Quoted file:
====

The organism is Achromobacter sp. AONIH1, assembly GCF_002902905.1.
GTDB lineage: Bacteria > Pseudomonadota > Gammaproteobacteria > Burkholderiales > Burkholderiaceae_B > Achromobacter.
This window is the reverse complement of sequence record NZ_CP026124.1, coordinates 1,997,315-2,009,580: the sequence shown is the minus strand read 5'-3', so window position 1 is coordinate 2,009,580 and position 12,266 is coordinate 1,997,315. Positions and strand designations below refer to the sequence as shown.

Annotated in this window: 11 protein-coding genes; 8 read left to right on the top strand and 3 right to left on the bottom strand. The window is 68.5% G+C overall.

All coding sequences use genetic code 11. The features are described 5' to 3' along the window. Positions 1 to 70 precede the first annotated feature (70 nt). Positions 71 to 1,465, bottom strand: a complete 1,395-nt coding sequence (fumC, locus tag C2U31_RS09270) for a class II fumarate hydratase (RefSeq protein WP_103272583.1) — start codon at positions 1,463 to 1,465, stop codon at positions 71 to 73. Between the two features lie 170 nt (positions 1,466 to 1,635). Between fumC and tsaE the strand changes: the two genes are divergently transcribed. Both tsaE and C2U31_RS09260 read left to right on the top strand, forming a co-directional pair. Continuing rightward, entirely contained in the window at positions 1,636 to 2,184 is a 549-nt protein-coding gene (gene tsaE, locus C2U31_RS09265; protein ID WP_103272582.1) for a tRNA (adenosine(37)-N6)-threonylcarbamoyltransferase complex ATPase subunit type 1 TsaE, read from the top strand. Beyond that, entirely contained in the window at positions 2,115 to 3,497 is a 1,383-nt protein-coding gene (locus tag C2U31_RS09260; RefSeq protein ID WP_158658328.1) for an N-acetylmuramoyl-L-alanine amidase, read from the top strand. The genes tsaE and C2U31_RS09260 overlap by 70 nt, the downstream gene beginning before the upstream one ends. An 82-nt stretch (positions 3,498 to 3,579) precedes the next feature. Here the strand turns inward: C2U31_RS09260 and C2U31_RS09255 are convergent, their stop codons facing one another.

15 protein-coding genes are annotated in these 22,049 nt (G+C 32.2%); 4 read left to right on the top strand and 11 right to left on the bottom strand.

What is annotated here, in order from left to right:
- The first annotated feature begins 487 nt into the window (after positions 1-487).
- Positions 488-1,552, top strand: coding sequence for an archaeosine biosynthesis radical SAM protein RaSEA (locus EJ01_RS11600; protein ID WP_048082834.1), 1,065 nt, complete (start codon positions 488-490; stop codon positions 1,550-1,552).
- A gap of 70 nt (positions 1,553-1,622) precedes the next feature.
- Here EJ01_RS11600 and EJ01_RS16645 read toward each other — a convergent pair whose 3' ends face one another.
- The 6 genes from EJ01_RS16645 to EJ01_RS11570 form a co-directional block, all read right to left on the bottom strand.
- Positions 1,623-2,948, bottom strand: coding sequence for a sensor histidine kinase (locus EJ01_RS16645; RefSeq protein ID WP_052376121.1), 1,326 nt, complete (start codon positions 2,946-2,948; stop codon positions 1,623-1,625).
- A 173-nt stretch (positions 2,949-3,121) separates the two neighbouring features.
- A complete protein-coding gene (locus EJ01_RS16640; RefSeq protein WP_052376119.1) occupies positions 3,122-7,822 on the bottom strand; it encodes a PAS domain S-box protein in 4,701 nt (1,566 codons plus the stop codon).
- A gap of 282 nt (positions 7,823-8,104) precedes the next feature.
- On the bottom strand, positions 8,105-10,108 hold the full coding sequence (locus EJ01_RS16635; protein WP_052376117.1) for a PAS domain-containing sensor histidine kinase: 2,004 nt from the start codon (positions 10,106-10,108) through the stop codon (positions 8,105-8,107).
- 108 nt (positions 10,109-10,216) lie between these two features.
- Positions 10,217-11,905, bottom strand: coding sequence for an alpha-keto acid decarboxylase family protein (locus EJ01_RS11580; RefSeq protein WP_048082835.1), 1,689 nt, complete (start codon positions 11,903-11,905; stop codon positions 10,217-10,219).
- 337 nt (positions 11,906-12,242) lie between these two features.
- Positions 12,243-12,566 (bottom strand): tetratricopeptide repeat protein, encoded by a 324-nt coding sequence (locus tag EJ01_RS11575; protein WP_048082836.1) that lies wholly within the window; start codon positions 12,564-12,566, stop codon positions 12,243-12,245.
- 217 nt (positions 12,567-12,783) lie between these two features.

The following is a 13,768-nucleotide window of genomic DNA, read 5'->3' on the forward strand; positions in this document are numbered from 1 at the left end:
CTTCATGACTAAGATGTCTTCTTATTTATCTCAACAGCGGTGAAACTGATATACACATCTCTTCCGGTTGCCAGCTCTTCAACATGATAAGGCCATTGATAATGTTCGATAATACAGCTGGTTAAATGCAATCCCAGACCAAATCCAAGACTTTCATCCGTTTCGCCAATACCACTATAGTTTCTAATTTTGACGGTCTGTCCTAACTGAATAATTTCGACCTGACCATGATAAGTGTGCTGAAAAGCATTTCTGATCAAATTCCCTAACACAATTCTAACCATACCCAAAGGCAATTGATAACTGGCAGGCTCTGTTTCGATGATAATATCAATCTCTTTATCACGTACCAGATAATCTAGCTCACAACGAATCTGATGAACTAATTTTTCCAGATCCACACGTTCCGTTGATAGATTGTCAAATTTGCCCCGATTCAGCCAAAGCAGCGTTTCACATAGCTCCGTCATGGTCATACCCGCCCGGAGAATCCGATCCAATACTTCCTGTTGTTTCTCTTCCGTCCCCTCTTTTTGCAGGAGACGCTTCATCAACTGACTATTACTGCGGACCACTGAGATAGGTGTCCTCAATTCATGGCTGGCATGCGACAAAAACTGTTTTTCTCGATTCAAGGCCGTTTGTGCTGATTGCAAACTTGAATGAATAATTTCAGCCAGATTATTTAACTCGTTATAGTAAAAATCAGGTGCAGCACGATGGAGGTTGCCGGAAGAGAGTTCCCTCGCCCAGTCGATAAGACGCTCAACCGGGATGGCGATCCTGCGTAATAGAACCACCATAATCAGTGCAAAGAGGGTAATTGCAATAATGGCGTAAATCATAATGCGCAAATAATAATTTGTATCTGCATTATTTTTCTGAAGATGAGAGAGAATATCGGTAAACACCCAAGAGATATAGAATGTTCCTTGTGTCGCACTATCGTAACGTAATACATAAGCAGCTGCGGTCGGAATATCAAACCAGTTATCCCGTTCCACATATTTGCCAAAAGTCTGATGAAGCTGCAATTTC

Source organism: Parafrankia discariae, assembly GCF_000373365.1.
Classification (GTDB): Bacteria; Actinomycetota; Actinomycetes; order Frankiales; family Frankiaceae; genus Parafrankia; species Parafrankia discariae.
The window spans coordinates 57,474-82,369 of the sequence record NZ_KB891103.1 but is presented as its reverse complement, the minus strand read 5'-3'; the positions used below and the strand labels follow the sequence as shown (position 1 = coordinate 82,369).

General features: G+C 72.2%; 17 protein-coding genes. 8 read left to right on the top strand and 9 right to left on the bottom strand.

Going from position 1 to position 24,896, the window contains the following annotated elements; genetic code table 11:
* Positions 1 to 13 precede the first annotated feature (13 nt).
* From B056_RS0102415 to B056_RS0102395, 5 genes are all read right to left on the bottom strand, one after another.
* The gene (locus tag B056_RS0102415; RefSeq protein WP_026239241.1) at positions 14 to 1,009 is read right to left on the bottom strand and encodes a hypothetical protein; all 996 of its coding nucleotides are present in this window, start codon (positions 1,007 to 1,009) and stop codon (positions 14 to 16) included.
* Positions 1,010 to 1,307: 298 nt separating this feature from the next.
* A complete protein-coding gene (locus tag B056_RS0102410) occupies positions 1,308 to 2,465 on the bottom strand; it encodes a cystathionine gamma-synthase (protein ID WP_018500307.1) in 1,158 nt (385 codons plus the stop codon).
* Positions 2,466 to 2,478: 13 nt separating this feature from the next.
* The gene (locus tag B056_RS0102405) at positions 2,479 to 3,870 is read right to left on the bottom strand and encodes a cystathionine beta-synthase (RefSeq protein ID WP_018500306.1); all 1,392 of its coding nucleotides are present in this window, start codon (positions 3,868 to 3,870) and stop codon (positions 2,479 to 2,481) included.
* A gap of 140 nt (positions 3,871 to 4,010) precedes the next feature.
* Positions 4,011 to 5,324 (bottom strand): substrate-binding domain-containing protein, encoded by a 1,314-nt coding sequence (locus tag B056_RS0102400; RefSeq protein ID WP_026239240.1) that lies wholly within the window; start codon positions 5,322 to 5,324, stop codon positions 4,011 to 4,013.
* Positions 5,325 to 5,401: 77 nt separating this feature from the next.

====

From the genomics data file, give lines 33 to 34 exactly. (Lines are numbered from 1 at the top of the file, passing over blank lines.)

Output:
* Positions 1,010 to 1,307: 298 nt separating this feature from the next.
* A complete protein-coding gene (locus tag B056_RS0102410) occupies positions 1,308 to 2,465 on the bottom strand; it encodes a cystathionine gamma-synthase (protein ID WP_018500307.1) in 1,158 nt (385 codons plus the stop codon).